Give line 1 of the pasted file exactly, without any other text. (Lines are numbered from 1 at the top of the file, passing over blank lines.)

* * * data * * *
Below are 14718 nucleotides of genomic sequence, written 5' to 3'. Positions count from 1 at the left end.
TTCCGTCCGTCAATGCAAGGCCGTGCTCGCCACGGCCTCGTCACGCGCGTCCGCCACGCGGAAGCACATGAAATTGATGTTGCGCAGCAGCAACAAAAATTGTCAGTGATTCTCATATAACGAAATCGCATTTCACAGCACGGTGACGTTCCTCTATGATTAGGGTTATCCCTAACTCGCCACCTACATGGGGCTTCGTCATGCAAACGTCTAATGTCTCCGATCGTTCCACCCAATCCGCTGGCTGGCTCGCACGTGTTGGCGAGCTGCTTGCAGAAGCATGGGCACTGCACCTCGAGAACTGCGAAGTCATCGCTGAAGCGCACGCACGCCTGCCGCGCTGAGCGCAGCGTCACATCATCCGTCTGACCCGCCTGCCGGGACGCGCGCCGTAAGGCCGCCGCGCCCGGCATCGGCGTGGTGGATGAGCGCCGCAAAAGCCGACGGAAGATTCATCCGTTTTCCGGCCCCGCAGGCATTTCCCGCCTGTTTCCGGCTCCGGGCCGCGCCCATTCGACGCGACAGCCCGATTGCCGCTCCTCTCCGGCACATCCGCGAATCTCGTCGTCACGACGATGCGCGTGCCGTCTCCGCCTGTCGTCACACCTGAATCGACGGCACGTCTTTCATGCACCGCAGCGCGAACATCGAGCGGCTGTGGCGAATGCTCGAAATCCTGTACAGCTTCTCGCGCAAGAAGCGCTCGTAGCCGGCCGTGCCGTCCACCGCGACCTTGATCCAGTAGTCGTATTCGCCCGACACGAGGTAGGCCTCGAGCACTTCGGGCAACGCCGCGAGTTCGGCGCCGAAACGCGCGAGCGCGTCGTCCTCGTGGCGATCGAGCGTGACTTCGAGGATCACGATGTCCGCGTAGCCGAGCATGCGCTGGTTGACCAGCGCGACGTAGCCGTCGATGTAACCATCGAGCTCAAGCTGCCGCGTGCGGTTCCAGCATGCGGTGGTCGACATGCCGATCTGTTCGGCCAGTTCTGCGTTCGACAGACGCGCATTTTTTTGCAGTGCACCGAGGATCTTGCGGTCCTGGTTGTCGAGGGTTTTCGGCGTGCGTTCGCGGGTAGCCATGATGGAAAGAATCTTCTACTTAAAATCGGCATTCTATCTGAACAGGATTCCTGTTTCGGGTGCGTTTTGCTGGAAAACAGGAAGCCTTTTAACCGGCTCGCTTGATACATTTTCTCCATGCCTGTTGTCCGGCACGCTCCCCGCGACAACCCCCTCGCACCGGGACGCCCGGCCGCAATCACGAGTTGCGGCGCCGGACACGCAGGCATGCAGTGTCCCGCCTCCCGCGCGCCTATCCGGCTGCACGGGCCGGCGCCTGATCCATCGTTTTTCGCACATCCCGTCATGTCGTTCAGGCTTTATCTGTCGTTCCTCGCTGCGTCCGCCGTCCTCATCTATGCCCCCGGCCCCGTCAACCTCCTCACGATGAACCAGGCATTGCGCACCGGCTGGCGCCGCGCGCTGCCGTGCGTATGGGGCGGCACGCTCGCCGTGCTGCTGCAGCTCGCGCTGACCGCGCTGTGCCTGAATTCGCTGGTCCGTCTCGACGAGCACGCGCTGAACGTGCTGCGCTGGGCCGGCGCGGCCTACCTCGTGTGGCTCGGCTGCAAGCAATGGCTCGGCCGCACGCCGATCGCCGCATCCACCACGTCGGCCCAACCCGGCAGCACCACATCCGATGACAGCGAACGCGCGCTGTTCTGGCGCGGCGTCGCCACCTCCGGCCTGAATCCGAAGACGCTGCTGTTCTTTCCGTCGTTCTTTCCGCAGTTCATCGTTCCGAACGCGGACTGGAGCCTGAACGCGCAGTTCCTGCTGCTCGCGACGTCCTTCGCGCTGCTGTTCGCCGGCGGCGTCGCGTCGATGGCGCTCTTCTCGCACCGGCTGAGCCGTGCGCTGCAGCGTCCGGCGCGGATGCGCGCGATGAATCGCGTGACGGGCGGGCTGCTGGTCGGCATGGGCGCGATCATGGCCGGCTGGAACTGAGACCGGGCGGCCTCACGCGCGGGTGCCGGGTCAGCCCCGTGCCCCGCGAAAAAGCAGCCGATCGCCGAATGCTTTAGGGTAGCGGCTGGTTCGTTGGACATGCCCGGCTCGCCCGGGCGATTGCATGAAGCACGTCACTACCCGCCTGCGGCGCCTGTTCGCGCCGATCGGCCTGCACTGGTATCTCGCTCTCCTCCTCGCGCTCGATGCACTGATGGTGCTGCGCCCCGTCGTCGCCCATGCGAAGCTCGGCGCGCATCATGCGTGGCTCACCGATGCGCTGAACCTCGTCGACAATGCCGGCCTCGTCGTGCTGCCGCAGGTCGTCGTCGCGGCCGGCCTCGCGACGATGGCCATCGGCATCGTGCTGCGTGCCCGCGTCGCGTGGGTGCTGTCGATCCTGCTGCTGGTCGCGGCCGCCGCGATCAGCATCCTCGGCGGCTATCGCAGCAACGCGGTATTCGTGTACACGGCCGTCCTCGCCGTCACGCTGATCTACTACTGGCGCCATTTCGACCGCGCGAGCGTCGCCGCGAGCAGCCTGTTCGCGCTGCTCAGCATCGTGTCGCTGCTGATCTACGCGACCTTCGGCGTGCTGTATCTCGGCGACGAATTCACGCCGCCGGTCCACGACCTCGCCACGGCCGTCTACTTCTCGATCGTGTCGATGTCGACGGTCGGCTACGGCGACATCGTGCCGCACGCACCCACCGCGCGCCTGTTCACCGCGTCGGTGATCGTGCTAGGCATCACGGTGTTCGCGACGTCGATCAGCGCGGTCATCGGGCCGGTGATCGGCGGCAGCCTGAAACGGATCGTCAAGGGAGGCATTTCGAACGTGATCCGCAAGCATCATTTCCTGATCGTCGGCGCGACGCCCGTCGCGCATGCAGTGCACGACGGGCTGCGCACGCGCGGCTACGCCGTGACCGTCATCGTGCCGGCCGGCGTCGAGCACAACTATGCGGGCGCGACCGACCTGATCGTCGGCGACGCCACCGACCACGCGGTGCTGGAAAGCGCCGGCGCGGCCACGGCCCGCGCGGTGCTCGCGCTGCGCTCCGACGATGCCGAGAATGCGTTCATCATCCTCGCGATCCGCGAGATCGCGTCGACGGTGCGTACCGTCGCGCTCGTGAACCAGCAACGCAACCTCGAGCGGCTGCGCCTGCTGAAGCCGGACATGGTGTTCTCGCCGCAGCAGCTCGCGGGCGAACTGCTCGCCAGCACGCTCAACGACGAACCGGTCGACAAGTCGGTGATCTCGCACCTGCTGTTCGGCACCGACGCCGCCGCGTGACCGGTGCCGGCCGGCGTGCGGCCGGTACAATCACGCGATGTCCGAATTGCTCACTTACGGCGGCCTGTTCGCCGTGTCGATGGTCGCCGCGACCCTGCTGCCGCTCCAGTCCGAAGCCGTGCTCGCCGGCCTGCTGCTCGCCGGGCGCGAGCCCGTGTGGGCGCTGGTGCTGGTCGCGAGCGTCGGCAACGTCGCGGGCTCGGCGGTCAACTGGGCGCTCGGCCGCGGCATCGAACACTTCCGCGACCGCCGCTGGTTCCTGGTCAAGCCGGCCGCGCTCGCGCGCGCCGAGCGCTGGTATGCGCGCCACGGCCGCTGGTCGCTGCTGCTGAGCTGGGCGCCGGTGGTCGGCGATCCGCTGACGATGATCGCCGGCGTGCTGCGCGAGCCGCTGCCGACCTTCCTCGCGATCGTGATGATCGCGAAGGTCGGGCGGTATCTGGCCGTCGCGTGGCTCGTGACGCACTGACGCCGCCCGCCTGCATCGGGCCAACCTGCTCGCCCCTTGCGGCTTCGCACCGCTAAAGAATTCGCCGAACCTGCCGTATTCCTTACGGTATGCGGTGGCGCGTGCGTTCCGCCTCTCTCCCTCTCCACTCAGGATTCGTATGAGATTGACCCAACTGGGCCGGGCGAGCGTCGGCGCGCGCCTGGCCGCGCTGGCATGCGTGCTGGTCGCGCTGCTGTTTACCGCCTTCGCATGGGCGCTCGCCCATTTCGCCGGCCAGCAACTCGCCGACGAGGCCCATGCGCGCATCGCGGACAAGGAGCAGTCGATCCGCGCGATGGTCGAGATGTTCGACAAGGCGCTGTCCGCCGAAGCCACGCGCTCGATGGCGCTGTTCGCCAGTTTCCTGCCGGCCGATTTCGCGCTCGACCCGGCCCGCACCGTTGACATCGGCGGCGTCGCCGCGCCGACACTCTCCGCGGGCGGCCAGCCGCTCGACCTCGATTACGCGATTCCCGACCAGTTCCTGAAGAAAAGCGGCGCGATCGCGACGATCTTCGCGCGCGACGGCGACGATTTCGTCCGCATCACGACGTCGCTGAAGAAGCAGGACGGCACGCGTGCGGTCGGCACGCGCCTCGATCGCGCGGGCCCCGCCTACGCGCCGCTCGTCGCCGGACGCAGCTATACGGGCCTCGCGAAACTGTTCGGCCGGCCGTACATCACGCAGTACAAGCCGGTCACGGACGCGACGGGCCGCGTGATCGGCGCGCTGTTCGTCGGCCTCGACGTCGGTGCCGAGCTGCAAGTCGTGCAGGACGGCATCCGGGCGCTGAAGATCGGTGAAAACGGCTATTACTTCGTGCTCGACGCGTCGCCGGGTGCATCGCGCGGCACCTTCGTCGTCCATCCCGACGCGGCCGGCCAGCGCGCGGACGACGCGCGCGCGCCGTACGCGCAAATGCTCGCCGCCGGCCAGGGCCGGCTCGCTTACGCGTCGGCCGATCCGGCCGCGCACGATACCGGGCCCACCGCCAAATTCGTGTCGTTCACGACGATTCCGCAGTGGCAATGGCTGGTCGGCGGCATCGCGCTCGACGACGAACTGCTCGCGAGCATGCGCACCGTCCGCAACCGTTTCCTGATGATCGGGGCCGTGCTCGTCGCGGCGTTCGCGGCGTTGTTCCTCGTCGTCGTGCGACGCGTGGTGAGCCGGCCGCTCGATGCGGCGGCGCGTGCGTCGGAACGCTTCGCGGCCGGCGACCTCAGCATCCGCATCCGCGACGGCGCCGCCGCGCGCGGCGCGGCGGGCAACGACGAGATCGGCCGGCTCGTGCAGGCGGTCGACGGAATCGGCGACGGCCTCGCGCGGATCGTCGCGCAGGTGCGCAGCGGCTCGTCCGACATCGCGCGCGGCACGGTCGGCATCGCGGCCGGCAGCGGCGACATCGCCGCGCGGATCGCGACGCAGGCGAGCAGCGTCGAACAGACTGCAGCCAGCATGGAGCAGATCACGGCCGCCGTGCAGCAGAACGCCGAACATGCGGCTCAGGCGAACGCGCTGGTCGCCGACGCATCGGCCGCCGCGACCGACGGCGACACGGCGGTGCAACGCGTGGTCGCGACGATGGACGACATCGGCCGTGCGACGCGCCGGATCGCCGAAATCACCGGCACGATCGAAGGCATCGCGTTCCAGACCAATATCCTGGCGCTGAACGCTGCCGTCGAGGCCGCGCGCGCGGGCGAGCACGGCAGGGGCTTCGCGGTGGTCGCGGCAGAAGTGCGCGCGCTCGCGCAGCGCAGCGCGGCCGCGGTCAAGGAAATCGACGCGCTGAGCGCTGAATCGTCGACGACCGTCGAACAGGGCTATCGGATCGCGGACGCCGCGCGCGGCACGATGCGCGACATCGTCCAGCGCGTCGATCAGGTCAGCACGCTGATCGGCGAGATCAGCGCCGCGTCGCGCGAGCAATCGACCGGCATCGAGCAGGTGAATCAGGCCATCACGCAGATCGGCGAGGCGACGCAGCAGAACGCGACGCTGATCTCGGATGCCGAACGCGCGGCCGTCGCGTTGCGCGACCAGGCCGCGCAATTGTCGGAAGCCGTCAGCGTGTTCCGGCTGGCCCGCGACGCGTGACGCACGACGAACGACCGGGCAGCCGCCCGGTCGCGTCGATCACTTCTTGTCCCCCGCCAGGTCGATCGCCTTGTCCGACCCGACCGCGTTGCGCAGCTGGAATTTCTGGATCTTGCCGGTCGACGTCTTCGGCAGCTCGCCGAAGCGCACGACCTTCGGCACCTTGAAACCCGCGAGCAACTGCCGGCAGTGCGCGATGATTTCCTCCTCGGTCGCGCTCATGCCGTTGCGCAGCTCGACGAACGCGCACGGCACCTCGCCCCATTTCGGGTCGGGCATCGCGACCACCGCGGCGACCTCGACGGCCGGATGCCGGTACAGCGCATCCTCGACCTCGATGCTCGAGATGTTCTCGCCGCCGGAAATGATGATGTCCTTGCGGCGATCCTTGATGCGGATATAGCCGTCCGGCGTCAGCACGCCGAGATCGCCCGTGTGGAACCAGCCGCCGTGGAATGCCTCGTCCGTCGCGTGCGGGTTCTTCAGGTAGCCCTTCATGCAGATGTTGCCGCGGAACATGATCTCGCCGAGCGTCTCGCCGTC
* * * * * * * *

Below are 14718 nucleotides of genomic sequence, written 5' to 3'. Positions count from 1 at the left end.